the data you provided regarding the voting pattern of ashrafs and non-ashrafs fails to recognize the fact that when people voted, they voted for the candidate which in most cases was a muslim candidate( mostly irrespective of the party he belongs to). Believe it or not, people in India vote for the "candidate", keeping in mind 'their' short term demands and not for the community's demands as a whole and not even in tune with the party's policies. What i mean to say is that when a person casts its vote, he/she does not say i'll vote for such and such party,rather they look for the candidate which best satisfies 'their' demands which in most cases can only be met by the candidate belonging to their community.

from:  siddharth jain
Posted on: May 7, 2012 at 13:57 IST

Indian politics is more driven by religious sentiments rather than secular. In present
India the condition of Muslims has gone from bad to worst, having a muslim leader
will at least tell the rest of the India the problems that muslims are facing... I have
seen the places where muslims are forced to live with no government body to look
after them.

from:  Suhail
Posted on: May 7, 2012 at 13:52 IST

every one in the society is equal and i dont categorize any person based on religion. If some one doing that, its his/her unmatured personality. I dont think some one need to represent Muslims community. Individual can fight for their rights and duties..

from:  saida
Posted on: May 7, 2012 at 13:18 IST

An analytical and thought provoking piece from a Muslim. A deeper
and broader study is required to understand the evolving
leadership dynamics of the community, but it is clear that
Muslims are struggling to re-emerge on the political scene. It is
only a matter of time. Now, political parties and governments
should stop the game they have been playing with the community as
Muslim Vote Bank. The 'exclusivist' mindset of our political
elite should change. If
India is to become the future world power and world leader it
should first keep its house in order by including Muslims and by
respecting their rights including in Kashmir.They should >consider the community as an integral part of Indian civilization and give them their due in all walks of life.They should stop the witchunt of Muslim youth.The days of accountability are not far away!

from:  Saleem Ahmed
Posted on: May 7, 2012 at 11:25 IST

Dear sir.

Money and muscle power dominate the society. Religion is not for empty bellies.

from:  Ramakrishna Ogirala
Posted on: May 7, 2012 at 11:16 IST

Empirical Fact - Exclusivist Abrahamic religions will never accept outside leadership (without exception when in Majority)! Period!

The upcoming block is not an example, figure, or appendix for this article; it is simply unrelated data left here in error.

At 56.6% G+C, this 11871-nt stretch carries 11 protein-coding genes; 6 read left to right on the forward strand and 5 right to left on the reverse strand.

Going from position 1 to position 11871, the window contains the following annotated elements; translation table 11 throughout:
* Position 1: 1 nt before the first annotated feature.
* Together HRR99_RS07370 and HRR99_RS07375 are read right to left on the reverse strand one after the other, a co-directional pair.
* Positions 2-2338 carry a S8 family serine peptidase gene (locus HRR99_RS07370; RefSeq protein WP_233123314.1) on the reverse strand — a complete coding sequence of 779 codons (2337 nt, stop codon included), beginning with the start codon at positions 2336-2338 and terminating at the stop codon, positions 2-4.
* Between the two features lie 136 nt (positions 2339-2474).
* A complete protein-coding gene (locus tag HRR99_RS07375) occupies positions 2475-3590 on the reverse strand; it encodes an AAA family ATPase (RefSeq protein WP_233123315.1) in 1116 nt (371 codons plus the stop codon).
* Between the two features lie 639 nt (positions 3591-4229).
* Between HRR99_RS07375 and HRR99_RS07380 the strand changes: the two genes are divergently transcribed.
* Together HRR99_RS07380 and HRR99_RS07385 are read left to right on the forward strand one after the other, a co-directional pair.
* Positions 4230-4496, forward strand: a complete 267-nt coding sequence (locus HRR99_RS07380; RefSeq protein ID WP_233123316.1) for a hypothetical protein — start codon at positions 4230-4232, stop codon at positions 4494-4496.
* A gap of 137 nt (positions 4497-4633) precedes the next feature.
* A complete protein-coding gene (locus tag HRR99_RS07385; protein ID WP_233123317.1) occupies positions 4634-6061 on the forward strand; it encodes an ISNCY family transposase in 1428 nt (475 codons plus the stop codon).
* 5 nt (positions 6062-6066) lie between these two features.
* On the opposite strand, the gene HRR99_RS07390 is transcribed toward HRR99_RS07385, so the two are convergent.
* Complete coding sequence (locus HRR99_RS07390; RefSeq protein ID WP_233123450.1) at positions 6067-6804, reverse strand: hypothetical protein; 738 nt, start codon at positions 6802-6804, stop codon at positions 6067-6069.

from:  harish
Posted on: May 7, 2012 at 10:56 IST

Peace,
I agree with hilal ahmed thoughts.Usually muslims have a common thinking which is nurtured by their Islamic Ideas within them in all matters whether in home or foreign affairs.They decide according to that in elections ,so they do not decide by their religious or political leaders advice,but at the same time some leaders simply claim that muslims are voting according to their advice and they are harvesting personal gains by that.Muslims should be aware about these leaders.Now a days Muslims realise there is need for a Good Leader for them and a Muslim National party for them because they were deceived by all the National and regional political parties

from:  shameel
Posted on: May 7, 2012 at 10:15 IST

A fantastic, careful analysis that everybody should read!

from:  prem
Posted on: May 7, 2012 at 09:29 IST

In our elections, it is a secret ballet and it is impossible find out the percentage votes based on cast or religion. So how to trust the Hilal Ahmed's statistics!!

from:  C S Sundaresha
Posted on: May 7, 2012 at 09:13 IST


Like other counterparts,majority of young generation of Indian Muslims are educated and are exposed to reality.It is for sure such so called Muslim netas have lost relevence in present day India.

from:  Yasin Ishaque
Posted on: May 7, 2012 at 09:09 IST

Poverty and unemployment are the issues which are not Muslim-specific and pertain to the state of Uttar Pradesh as a whole. The principle of Muslim representation to resolve issues pertaining to Muslims is very difficult to accept. No one can forget that the separate electorate system introduced by the British in 1909 was the root cause of partition of India. We cannot afford a repeat of the historical error. No one can forget that initially, the Muslims of UP were at the forefront to popularise the concept of Pakistan, when it did not receive adequate support in states like undivided Punjab, Bengal, Sindh and NWFP. Notwithstanding this, Muslims have every political right to contest elections, vote strategically to put pressure on the political parties for satisfactory resolution of the issues pertaining to their community. Granting anything more than the normal rights available to every other Indian citizen is strictly not advisable.

from:  Pramod Patil
Posted on: May 7, 2012 at 06:19 IST

First of all, government should make equal rule for all to control rate of population.All fellow citizens should use their own brain to vote in election.If candidates are not eligibal,show it on to make discard him all.Do not listen to that all mulla's,bhukhary's,anna's or baba's.GOD BLESS ALL INDIANS.JAY HIND

from:  Suryakant
Posted on: May 7, 2012 at 02:55 IST